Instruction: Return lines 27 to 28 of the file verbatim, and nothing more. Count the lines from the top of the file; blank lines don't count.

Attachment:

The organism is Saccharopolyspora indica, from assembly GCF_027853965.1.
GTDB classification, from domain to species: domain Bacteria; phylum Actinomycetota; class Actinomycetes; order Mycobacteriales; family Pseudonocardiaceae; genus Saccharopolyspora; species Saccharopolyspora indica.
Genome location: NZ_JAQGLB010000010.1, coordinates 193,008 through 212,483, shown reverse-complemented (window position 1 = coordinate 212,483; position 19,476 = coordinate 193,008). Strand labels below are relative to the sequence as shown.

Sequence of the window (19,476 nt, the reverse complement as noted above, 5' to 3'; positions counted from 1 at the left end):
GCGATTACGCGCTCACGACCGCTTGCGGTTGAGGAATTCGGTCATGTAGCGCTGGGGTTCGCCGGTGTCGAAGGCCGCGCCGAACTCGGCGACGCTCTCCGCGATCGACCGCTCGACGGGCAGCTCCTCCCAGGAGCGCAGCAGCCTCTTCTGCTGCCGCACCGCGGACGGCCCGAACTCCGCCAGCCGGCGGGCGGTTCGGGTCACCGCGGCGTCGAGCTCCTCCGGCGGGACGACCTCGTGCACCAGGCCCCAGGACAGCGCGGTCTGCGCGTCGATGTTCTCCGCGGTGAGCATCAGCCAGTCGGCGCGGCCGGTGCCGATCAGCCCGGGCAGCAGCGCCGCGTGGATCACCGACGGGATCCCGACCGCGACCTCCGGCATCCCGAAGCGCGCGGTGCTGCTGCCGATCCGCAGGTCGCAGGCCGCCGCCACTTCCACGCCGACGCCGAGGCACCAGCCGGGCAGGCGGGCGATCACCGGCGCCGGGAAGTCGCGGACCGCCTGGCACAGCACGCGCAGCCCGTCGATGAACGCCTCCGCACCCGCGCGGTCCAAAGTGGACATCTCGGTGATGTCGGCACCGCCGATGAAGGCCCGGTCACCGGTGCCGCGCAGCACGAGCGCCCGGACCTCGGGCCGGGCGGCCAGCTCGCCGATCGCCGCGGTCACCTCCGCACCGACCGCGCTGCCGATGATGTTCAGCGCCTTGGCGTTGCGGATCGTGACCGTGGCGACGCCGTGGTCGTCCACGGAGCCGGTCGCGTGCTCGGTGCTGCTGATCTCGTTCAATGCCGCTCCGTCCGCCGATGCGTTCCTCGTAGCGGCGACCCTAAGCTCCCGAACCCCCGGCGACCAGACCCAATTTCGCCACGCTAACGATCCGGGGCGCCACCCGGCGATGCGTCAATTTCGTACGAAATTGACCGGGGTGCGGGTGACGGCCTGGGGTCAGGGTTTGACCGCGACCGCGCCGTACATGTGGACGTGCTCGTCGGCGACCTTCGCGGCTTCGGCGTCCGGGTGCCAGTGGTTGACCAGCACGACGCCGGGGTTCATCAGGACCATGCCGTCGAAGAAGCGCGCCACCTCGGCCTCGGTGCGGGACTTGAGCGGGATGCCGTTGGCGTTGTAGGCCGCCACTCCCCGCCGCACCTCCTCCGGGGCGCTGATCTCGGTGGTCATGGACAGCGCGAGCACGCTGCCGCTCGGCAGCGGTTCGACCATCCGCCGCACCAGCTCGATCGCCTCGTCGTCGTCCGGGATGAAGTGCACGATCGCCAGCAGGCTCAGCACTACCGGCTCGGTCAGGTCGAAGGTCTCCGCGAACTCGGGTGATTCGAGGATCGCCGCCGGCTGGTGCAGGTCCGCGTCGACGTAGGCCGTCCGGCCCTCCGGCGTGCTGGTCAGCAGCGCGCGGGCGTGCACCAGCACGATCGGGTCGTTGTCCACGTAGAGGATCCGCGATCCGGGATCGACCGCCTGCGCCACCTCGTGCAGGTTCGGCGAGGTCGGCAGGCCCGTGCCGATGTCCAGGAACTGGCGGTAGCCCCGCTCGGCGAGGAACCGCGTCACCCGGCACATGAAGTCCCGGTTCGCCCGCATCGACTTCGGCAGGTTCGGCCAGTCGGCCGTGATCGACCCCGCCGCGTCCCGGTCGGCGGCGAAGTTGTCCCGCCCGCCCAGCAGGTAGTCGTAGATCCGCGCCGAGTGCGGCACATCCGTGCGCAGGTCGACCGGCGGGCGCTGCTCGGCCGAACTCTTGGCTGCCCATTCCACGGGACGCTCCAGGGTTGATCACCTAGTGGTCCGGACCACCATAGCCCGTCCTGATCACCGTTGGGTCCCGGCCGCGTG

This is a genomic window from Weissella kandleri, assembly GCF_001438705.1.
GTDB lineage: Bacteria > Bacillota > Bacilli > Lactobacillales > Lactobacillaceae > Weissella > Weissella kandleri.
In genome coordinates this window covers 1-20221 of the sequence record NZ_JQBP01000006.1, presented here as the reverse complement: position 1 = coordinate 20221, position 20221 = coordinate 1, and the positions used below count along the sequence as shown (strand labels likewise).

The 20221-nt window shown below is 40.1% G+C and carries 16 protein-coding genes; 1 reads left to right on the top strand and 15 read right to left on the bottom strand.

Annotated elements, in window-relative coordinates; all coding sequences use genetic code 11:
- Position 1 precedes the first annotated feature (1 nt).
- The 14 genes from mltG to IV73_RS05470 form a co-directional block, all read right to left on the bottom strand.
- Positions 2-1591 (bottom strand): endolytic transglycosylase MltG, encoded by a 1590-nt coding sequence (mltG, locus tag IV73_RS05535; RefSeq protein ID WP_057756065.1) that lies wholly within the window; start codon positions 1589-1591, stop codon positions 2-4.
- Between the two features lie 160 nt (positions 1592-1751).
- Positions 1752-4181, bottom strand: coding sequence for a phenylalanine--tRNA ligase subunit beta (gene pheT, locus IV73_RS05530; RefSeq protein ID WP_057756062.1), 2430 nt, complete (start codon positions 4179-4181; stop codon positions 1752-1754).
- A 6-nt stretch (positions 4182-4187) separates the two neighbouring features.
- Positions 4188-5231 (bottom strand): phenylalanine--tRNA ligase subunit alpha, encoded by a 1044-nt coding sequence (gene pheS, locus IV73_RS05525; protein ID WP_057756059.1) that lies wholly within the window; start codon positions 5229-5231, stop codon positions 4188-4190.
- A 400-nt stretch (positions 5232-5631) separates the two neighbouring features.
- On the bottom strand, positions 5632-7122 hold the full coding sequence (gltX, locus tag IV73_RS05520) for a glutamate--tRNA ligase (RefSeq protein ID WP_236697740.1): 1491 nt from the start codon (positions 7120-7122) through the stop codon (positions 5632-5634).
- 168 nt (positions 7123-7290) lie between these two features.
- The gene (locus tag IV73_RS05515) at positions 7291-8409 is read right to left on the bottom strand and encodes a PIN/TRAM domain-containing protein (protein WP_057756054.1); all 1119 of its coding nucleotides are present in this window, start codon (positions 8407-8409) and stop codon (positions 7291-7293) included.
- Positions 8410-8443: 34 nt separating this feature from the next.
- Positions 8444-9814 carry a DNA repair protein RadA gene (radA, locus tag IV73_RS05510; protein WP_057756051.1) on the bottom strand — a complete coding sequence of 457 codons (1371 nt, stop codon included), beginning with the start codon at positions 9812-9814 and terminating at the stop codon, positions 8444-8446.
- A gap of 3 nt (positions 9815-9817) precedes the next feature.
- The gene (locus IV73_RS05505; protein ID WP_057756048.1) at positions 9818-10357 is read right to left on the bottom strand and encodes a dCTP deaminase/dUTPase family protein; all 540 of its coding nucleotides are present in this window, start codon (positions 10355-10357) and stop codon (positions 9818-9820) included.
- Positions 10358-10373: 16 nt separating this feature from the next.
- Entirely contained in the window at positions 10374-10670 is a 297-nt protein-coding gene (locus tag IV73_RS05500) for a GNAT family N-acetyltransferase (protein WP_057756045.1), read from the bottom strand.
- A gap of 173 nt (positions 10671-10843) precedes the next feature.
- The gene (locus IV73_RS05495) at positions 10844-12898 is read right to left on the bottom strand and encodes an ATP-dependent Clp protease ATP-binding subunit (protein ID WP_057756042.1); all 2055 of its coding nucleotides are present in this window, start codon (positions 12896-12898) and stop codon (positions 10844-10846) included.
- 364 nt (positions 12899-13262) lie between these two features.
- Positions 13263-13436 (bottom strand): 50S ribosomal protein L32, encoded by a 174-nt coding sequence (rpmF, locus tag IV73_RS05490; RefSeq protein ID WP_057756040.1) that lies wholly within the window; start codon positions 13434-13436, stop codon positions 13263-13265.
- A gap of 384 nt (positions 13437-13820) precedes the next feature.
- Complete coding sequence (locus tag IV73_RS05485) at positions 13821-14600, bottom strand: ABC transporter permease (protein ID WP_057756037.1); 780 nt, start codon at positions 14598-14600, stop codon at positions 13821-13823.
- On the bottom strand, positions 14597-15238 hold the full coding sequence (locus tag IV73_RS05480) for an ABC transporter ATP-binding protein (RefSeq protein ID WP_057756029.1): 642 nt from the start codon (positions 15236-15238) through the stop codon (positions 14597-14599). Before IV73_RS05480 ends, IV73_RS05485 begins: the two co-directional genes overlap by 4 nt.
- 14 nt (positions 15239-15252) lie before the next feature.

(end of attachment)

- Entirely contained in the window at positions 10374-10670 is a 297-nt protein-coding gene (locus tag IV73_RS05500) for a GNAT family N-acetyltransferase (protein WP_057756045.1), read from the bottom strand.
- A gap of 173 nt (positions 10671-10843) precedes the next feature.